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VIDEO GAME REVIEW: FTN reviews Castlevania: Lords of Shadow 2 on XBox 360

March 14th, 2014 by Irwin Fletcher Comments


Castlevania: Lords of Shadow 2
Release Date: February 28, 2014
RP for Rating Pending: Blood and Gore, Intense Violence, Language, Nudity
Genre: Action
Publisher: Konami
Developer: MercurySteam
Reviewed on XBox

The groundwork had seemingly been laid in 2010’s surprisingly good Castlevania reboot, Lords of Shadow, for a sequel to propel itself to the heights of the genre’s highest regarded series.

MercurySteam’s debut Castlevania game boasted a gorgeous art style and backed up its looks with solid, weighty fighting mechanics in-between the odd Uncharted-lite platforming section and peppered in increasingly spectacular boss battles.

Even the story was a pleasant surprise, with Hollywood stars Robert Carlyle and Patrick Stewart voicing protagonist Gabriel Belmont and ally-turned-deceiver Zobek, respectively, in a well-paced tale of deceit and masterplans.

It is a shame, then, that in Castlevania: Lords of Shadow 2 developers MercurySteam have squandered all sense of momentum the previous game had built up, and deliver a drawn-out and directionless conclusion to Gabriel’s saga.

The prologue in Lords of Shadow 2 gives an insight into what could have. Thrown straight in at the deep-end, you start the game in the height of your powers as Dracula and find your sprawling gothic castle under siege from legions of your former brothers in arms – the Brotherhood of Light.

After a quick refresh of the game’s mechanics, you are pitted against a skyscraper sized mechanical titan and a flying knight in a spectacular Shadow of the Colossus style set piece. It all adds up to an over the top spectacle which wouldn’t feel out of place in the action-adventure genre’s most esteemed titles.

After the game’s epic introduction, you are given a short recap on the story thus far in Castlevania: Lords of Shadow and the 3DS spin-off, Mirror of Fate, as a weak and decrepit Dracula wakes up having spent almost a century asleep to find that a bland, modern city has been built over your castle’s ruins.

Your old adversary Zobek confesses to you he fears Satan has set in motion plans to destroy the world, but admits he needs you at full strength to stand any chance of thwarting him. If successful, Zobek promises to grant Dracula’s wish for eternal peace.

After a forgettable and ineffective scene which has Dracula feasting on a terrified family, you are sent to a drab industrial facility – a hell of a step down from Dracula’s empire – and are introduced to, by a country mile, the worst and most ill-thought out feature of Lords of Shadow 2: stealth.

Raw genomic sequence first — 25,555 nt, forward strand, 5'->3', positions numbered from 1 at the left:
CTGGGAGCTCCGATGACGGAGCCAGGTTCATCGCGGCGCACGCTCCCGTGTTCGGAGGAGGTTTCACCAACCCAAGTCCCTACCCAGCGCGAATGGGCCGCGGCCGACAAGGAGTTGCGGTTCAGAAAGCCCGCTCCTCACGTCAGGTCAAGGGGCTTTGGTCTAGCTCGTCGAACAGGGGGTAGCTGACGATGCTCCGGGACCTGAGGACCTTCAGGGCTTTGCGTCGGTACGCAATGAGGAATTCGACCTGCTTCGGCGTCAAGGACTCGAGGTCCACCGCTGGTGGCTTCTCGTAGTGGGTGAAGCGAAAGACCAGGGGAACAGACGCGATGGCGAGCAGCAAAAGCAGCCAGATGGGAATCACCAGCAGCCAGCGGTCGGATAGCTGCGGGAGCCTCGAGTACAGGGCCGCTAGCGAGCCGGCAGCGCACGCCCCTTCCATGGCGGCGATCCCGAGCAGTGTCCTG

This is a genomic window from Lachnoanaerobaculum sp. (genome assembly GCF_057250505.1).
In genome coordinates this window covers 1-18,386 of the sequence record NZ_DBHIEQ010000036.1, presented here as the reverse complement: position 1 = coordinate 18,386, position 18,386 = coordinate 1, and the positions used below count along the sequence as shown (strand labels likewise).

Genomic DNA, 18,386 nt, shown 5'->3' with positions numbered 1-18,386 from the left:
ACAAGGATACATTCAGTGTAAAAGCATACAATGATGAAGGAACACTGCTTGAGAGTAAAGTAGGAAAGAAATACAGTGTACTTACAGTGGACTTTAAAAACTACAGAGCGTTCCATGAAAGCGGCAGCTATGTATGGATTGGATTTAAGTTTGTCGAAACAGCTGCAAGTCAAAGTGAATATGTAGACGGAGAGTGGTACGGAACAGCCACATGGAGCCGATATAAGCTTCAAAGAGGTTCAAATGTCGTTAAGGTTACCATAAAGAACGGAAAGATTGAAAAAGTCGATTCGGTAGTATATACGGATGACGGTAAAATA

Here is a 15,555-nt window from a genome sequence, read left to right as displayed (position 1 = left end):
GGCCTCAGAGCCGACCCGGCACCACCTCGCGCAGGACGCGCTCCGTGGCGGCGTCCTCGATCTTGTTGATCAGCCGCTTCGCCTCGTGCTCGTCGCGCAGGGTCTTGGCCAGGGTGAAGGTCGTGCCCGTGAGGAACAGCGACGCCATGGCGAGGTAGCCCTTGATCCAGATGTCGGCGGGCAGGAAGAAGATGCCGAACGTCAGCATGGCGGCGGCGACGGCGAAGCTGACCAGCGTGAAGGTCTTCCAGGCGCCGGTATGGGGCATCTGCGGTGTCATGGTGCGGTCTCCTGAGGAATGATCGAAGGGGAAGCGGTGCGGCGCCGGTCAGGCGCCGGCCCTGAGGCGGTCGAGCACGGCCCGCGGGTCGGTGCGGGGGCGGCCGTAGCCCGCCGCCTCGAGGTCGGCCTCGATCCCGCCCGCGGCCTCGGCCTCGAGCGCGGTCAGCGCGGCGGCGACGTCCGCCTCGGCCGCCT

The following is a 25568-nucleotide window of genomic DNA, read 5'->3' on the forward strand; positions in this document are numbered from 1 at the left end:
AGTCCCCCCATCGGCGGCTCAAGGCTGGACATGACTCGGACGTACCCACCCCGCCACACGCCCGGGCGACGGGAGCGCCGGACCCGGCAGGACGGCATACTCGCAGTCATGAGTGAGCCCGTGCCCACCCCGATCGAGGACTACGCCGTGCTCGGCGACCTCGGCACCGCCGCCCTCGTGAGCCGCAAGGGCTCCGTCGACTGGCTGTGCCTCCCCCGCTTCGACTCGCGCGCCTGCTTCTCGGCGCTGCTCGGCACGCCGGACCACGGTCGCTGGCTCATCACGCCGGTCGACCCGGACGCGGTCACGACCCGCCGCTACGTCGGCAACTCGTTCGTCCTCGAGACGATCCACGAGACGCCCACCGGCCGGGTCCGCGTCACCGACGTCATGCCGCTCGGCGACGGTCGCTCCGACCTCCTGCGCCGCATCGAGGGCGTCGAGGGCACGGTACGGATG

During this section you are forced to sneak your way past a series of hulking goons by transforming yourself into a rat and navigating your way through several air vents and tunnels.

When you are finally cut loose and allowed to go head to head with the gruesome demons, steampunk mechs and holy warriors, not much has changed since the last Castlevania outing, though combat feels tighter – more finely-tuned.

You have your standard whip attacks – now called the Blood Whip – as well as light attacks with the Void Sword and heavy attacks with the Chaos Claws.

There are plenty of unlockable attacks to master as well, with each of the three forms of attack having their own extensive skill trees, allowing for a plenty of scope for creativity when it comes to dealing damage.

The only really substantial changes in gameplay come from the form of a controllable camera – which was lacking in the original – and defensive tactics while airborne.

Lords of Shadow’s crowning glory mechanically is undoubtedly its synchronised blocking. Spectacularly knocking back opponents in slow motion with well-timed blocks never stops feeling awesome.

At its core, Lords of Shadow 2’s solid and diverse combat is undoubtedly its strongest feature.

I wanted to like Castlevania: Lords of Shadow 2. I really did. I had high hopes that Dracula could stand alongside the likes of Kratos, Dante and Bayonetta. MercurySteam, however, did their best to make what could have been a spectacular hack’n’slash and a rewarding conclusion to Gabriel Belmont’s story, a frustrating mess of wasted potential.

In the end – unlike Dracula – MercurySteam bit off far more than they could chew.

2.5 out of 5 Nerds

I'm an LA journalist who really lives for his profession. I have also published work as Jane Doe in various mags and newspapers across the globe. I normally write articles that can cause trouble but now I write for FTN because Nerds are never angry, so I feel safe.